Training Empathetic Teachers without Political Indoctrination?

Training Empathetic Teachers without Political Indoctrination?

Policy Brief #24-6May 2024


Summary

Undergraduate pre-service teachers are required to take coursework in the social foundations of education. These courses are designed to expose students to systems of exclusion and bias and create a space for students to engage in introspection of their own dispositions and how those dispositions can inform their approach to teaching. Often policymakers are concerned that shifting student dispositions towards empathy can change political ideological stances. However, this is not the case.



The Perceived Political Landscape of Higher Education

Support for higher education among conservative America has waned in recent years because of perceived liberal bias censoring conservative students and unproven accusations of indoctrinating students into liberal ideology.  This perception aligns with the growing, and manufactured, consternation surrounding conceptions of critical race theory (CRT) and diversity, equity, and inclusion (DEI) being (or not being) taught in K-12 and college courses. These concerns are connected to fears that students will, because of liberal indoctrination, shift towards more liberal stances.

Rather than altering student political affiliation or informing how students should vote, the aim of courses that explore issues related to diversity is helping to develop students into well-rounded humans. This is important for students who are training for a career in education as exposing future teachers to data and conversations surrounding race, class, and equity can help reduce biases as new teachers enter schools. Implicit biases, when unexplored and unchallenged, can have incredibly negative implications for the classroom.

Considering the growing concern over universities being a bastion of liberal indoctrination, what impact, if any, does taking courses that include discussions on race, class, gender, etc., have on student ideological dispositions and political identity?  Below is a brief overview of forthcoming work from a 5-year longitudinal study finding that pre-service teachers do, in fact, demonstrate significant shifts in their perceptions on race and class but, by-and-large, retain the self-reported political identity prior to the coursework.


Personal Growth, No Political Shifts

Prior to a class that explores the inequities across society and education, students held the view that society was equal and variance in education and societal outcomes could be explained simply by merit, work ethic, etc.  This disposition can often lead to teachers assuming that students who struggle in a K-12 classroom due to a lack of resources simply do not want to work hard or that their race/culture is does not value education.  Regardless of any policymaker’s political orientation, this negative attitude towards a student or group of students can facilitate negative educative experiences in the classroom.

As pre-service teacher coursework seeks to explore issues of implicit bias, the study showed that after exposure to information on race, class, gender, etc., and participating in thoughtful discussions throughout the term, students were less likely to attribute variance in socioeconomic and educational outcomes solely to merit.  The data suggests that while students still believe that hard work is necessary to realize success, they recognize that the starting point is not the same for all demographics.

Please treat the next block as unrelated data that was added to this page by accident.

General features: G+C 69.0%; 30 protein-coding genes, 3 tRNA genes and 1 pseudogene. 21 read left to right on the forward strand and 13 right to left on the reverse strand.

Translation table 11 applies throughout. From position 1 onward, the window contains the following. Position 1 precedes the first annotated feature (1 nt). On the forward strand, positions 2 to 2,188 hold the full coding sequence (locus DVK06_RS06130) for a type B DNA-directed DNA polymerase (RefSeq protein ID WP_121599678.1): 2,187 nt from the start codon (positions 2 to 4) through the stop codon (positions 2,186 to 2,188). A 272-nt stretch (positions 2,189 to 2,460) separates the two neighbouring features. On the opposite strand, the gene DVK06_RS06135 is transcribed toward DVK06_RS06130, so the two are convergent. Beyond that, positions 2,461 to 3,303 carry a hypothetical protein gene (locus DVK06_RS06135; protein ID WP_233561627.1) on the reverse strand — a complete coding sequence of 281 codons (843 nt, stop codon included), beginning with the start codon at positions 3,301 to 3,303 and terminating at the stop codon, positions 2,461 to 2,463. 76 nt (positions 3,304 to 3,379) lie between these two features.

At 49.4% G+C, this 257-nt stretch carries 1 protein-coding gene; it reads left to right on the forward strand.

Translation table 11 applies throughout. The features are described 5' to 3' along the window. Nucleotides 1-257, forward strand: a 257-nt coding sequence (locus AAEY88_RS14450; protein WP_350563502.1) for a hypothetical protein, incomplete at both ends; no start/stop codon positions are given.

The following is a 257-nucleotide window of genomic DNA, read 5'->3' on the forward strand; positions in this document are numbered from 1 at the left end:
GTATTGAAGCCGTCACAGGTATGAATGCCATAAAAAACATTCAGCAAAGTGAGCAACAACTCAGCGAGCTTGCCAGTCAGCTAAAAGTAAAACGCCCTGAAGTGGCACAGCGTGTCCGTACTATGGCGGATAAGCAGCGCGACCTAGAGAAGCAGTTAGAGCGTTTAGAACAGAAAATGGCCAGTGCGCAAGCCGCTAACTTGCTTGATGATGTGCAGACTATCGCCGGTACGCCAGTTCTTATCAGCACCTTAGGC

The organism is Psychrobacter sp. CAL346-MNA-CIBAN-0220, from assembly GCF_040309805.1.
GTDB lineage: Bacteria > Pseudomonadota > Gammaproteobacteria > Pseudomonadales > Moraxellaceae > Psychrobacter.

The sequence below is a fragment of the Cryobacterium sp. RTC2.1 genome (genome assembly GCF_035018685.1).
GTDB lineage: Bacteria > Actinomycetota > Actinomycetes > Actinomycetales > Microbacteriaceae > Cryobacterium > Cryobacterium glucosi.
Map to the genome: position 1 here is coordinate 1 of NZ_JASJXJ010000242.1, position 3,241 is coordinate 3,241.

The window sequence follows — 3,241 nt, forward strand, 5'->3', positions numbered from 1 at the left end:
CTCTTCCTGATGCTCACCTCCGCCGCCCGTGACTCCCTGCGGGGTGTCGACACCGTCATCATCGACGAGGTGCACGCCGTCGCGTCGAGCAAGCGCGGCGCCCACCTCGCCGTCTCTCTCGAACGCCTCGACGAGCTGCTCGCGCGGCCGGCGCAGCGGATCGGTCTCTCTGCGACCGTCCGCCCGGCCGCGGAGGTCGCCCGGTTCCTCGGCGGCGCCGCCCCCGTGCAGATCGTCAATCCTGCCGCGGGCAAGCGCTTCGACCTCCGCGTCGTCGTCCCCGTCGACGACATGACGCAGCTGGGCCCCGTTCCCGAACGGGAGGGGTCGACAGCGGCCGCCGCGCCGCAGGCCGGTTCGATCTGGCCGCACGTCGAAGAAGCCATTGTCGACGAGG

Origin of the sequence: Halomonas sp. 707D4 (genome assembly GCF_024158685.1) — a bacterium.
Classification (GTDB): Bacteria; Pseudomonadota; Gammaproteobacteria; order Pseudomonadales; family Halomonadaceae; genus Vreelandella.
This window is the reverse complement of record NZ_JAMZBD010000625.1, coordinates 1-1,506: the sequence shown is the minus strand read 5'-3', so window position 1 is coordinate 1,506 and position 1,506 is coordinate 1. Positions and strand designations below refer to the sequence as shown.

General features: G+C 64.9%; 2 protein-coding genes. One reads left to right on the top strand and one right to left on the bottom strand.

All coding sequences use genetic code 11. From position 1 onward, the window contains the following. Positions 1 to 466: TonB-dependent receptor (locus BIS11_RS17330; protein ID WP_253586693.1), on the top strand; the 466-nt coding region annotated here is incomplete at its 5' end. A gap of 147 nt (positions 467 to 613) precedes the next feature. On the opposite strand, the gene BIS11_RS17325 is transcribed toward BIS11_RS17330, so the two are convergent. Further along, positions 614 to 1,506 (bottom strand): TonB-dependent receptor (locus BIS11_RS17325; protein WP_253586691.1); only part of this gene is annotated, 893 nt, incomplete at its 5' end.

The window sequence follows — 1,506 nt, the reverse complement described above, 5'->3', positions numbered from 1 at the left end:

As the students in this study are largely first-generation, White, non-affluent students, the professors often approach conversations about inequity by discussing classism first.  As these students are more easily able, and willing, to acknowledge class inequity given their less-than-affluent backgrounds; this not only opens the door for robust conversations that problematize notions of merit but, also, open the door for further conversations on intersectionality and how race and other lived experiences may exacerbate or ameliorate oppressive structures in society.

Much has been said about how conversations surrounding equity may aim to make White people feel guilty.  Policy efforts in Florida have sought to restrict class discussions that might make White students feel bad.  The data shows that social foundations of education courses have a dramatic and measurable impact on how students think about merit, class, and race, but also that developing that understanding did not result in a belief that they, themselves, were responsible for or guilty for structural racism.  As states consider banning classroom conversations surrounding race out of a concern that White students will feel bad, educators and policymakers should understand that this idea are not supported by the data.

While a few students shifted their political thinking over time, the vast majority did not. Pre-service teachers who took social foundations of education courses continued to identify with the political identity documented prior to the coursework but expressed more empathetic dispositions towards non-White and non-affluent groups.


Figure 1.
Changes in political affiliation 

Changes in political affiliation

Figure 2.
Changes in party affiliation 

Changes in party affiliation

This brief is based on a manuscript in preparation by authors Brewer, T.J, McFaden, K., & Collier, D. (in preparation).


Authors

T. Jameson Brewer is an Associate Professor at the University of North Georgia

Kelly L. McFaden is a Professor at the University of North Georgia

Daniel A. Collier is an Assistant Professor of Higher and Adult Education at the University of Memphis

Edited by: Adina Heisler, Center for Evaluation and Education Policy